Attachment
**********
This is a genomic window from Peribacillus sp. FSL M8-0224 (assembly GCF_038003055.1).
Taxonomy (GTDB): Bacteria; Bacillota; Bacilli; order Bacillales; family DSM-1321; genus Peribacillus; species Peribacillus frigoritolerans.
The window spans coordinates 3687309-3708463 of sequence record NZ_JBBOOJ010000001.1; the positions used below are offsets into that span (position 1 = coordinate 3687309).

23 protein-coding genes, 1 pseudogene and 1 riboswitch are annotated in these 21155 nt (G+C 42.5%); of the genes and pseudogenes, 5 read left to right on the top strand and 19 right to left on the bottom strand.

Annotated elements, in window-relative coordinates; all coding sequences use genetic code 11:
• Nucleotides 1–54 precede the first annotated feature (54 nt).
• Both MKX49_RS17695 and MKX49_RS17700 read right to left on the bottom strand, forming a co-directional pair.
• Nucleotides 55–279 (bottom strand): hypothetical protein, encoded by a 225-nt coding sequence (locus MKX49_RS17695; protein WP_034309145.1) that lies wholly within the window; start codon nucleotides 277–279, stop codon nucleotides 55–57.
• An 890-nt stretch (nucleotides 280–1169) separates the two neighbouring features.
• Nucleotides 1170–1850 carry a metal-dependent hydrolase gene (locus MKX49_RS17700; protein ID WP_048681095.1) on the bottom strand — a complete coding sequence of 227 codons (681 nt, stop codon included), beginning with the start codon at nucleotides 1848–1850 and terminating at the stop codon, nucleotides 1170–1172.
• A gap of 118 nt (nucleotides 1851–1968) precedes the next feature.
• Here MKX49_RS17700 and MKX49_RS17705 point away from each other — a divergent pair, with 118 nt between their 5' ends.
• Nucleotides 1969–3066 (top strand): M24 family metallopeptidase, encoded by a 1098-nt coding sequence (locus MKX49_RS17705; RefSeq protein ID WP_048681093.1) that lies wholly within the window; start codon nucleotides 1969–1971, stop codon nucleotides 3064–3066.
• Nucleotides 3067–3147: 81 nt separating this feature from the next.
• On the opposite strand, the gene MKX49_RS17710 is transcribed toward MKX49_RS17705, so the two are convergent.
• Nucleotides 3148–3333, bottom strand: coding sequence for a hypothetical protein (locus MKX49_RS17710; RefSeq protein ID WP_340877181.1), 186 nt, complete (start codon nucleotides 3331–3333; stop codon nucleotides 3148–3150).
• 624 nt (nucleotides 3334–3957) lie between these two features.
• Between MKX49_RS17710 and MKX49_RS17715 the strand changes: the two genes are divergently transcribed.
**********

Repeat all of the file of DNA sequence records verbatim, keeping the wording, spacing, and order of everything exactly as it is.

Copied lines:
This is a genomic window from Peribacillus sp. FSL M8-0224 (assembly GCF_038003055.1).
Taxonomy (GTDB): Bacteria; Bacillota; Bacilli; order Bacillales; family DSM-1321; genus Peribacillus; species Peribacillus frigoritolerans.
The window spans coordinates 3687309-3708463 of sequence record NZ_JBBOOJ010000001.1; the positions used below are offsets into that span (position 1 = coordinate 3687309).

23 protein-coding genes, 1 pseudogene and 1 riboswitch are annotated in these 21155 nt (G+C 42.5%); of the genes and pseudogenes, 5 read left to right on the top strand and 19 right to left on the bottom strand.

Annotated elements, in window-relative coordinates; all coding sequences use genetic code 11:
• Nucleotides 1–54 precede the first annotated feature (54 nt).
• Both MKX49_RS17695 and MKX49_RS17700 read right to left on the bottom strand, forming a co-directional pair.
• Nucleotides 55–279 (bottom strand): hypothetical protein, encoded by a 225-nt coding sequence (locus MKX49_RS17695; protein WP_034309145.1) that lies wholly within the window; start codon nucleotides 277–279, stop codon nucleotides 55–57.
• An 890-nt stretch (nucleotides 280–1169) separates the two neighbouring features.
• Nucleotides 1170–1850 carry a metal-dependent hydrolase gene (locus MKX49_RS17700; protein ID WP_048681095.1) on the bottom strand — a complete coding sequence of 227 codons (681 nt, stop codon included), beginning with the start codon at nucleotides 1848–1850 and terminating at the stop codon, nucleotides 1170–1172.
• A gap of 118 nt (nucleotides 1851–1968) precedes the next feature.
• Here MKX49_RS17700 and MKX49_RS17705 point away from each other — a divergent pair, with 118 nt between their 5' ends.
• Nucleotides 1969–3066 (top strand): M24 family metallopeptidase, encoded by a 1098-nt coding sequence (locus MKX49_RS17705; RefSeq protein ID WP_048681093.1) that lies wholly within the window; start codon nucleotides 1969–1971, stop codon nucleotides 3064–3066.
• Nucleotides 3067–3147: 81 nt separating this feature from the next.
• On the opposite strand, the gene MKX49_RS17710 is transcribed toward MKX49_RS17705, so the two are convergent.
• Nucleotides 3148–3333, bottom strand: coding sequence for a hypothetical protein (locus MKX49_RS17710; RefSeq protein ID WP_340877181.1), 186 nt, complete (start codon nucleotides 3331–3333; stop codon nucleotides 3148–3150).
• 624 nt (nucleotides 3334–3957) lie between these two features.
• Between MKX49_RS17710 and MKX49_RS17715 the strand changes: the two genes are divergently transcribed.